It would be ludicrous for the Dolphins not to be committed to bringing Tagovailoa back next season.

“You guys know how I feel about Tua and that hasn’t changed at all,” McDaniel said, confirming the ESPN report. “I see, I think we all see, him as the leader of this team and when it’s appropriate for him to lead the team, I will jump on that opportunity.

“He’s a great player with only improvement in front of him as well. We’re talking about a 24-year-old quarterback that I think when I signed up for this job, I spent six months trying to convince people that he was good.”

So this team that came within 5 total points of the Bills in three games this year is set to run it back with their young starting quarterback next year. But, remember, that’s prism No. 1.

The other view of the quarterback situation is Tagovailoa comes back but the club doesn’t commit any big money to him in the form of a contract extension.

Because doing so commits to a player with durability issues.

And because giving Tagovailoa an extension means the club may not be able to afford an accomplished veteran quarterback that can win in Tagovailoa’s absence.

Prism No. 1 provides an easy headline that all is well and Tua is coming back.

Prism No. 2 recognizes Tua’s had two concussions this season. And a third next season might mean an extended stay on injured reserve — which demands a good alternate option.

Tyreek Hill of the Miami Dolphins celebrates his successful two point conversion with teammate Jaylen Waddle during the second quarter against the Buffalo Bills in the AFC Wild Card playoff game at Highmark Stadium. (Photo by Bryan M. Bennett/Getty Images)

Which Direction Are Dolphins Heading?

That second prism is all about a contextualized view of the franchise. That’s really what is required because this franchise is in trouble with no Plan B at quarterback. It would basically find itself where it was after before 2018 when Ross made a course change.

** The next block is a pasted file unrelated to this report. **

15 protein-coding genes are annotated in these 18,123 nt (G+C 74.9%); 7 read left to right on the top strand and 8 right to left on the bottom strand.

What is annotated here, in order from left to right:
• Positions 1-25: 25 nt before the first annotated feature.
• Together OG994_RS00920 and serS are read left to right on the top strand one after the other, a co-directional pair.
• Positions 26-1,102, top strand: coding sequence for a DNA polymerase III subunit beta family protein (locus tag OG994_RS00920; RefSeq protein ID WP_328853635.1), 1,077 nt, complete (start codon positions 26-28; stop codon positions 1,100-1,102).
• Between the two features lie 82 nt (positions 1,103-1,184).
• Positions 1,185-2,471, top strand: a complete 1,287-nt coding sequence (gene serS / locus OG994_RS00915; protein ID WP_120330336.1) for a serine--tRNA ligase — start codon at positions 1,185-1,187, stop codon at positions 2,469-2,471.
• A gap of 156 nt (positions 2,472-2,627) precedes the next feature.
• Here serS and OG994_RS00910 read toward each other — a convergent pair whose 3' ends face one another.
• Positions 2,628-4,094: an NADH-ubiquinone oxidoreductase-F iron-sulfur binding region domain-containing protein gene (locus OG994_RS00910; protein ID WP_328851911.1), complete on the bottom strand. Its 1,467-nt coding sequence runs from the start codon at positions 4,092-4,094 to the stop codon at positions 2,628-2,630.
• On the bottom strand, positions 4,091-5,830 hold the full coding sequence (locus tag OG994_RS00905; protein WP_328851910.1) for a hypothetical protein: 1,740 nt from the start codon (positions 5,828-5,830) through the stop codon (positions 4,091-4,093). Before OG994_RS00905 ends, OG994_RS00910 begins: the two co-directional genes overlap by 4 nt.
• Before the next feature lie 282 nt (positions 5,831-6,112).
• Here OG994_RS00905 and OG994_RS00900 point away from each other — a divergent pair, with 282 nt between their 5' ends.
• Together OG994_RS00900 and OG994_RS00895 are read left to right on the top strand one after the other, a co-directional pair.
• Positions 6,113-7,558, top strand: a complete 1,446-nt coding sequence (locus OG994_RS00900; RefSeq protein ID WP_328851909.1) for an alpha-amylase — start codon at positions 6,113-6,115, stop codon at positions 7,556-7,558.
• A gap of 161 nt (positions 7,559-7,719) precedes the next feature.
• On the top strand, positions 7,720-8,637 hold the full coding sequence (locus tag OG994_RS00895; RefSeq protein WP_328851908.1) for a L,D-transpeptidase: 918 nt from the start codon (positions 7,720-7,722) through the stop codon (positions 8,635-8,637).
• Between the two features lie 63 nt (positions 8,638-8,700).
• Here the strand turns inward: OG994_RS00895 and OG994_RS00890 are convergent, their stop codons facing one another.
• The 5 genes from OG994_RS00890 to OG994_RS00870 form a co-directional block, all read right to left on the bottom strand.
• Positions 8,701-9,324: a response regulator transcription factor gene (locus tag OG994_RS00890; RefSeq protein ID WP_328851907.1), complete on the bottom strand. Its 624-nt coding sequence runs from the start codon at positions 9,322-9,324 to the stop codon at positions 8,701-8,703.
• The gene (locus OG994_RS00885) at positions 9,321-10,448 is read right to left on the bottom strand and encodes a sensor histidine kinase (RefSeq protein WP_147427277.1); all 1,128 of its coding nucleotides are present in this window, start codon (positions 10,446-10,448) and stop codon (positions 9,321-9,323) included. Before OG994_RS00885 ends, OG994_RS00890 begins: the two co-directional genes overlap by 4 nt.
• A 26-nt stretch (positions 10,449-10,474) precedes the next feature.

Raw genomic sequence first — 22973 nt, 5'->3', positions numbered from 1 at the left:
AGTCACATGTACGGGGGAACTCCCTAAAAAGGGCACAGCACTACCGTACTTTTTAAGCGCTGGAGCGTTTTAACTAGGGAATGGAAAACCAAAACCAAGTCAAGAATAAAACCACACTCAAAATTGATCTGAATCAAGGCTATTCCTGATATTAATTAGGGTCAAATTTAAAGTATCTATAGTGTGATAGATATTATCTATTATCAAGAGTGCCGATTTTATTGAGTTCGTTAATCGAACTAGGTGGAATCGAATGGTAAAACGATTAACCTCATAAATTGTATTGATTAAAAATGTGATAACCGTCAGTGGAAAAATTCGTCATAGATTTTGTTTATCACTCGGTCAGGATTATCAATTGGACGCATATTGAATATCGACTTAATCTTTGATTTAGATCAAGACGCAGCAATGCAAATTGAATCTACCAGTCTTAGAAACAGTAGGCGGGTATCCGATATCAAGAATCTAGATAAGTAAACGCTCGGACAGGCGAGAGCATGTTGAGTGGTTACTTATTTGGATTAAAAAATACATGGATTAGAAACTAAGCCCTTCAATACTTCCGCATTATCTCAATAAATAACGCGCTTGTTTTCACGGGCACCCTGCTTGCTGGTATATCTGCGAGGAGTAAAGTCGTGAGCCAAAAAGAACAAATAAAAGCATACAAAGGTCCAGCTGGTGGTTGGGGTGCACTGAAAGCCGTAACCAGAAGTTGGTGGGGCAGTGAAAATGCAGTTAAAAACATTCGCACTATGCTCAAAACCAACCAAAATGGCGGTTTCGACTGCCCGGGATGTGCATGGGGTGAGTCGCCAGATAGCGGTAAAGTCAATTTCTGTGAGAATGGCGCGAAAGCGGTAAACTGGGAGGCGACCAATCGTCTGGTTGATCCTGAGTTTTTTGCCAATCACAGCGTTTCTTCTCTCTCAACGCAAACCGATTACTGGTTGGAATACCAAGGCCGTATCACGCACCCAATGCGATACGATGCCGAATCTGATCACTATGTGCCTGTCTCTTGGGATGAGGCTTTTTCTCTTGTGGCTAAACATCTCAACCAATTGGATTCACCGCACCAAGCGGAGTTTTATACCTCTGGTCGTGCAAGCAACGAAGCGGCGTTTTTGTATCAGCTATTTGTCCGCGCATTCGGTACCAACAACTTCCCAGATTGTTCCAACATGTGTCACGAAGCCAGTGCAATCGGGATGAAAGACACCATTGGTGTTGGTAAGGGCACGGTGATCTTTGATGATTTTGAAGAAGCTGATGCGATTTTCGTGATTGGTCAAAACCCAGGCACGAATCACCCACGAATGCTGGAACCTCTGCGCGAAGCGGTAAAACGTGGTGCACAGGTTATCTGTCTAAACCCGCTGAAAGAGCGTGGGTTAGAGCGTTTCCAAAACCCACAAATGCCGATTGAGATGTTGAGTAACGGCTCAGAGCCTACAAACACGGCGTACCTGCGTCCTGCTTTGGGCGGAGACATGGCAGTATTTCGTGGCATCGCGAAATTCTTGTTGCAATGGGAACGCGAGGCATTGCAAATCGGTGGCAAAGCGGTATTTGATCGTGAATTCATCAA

I remind you the Dolphins already are right where they’ve been for 23 years. They’re often good enough to compete, as they did Sunday. But they’re not actually good enough to succeed in the postseason.

Ross vehemently disliked that situation in 2018. It was the reason Ross gave the order to dismantle the roster.

“Basically, the decision was really made as I looked at it and seeing that … we’re no further along than when I really bought the team,” Ross said before his reset began in December of ’18. “We’ve been operating under a philosophy that we had a good young roster and it needed maybe free agents and draft choices and we’d be very competitive.

“To keep operating under that philosophy would be like the definition of insanity: Doing the same thing and really expecting a different result.”

Five years later and the results are not different.

Even the acknowledgment of a moral victory outside the locker room isn’t going to change that.

Follow on Twitter: @ArmandoSalguero

Written by Armando Salguero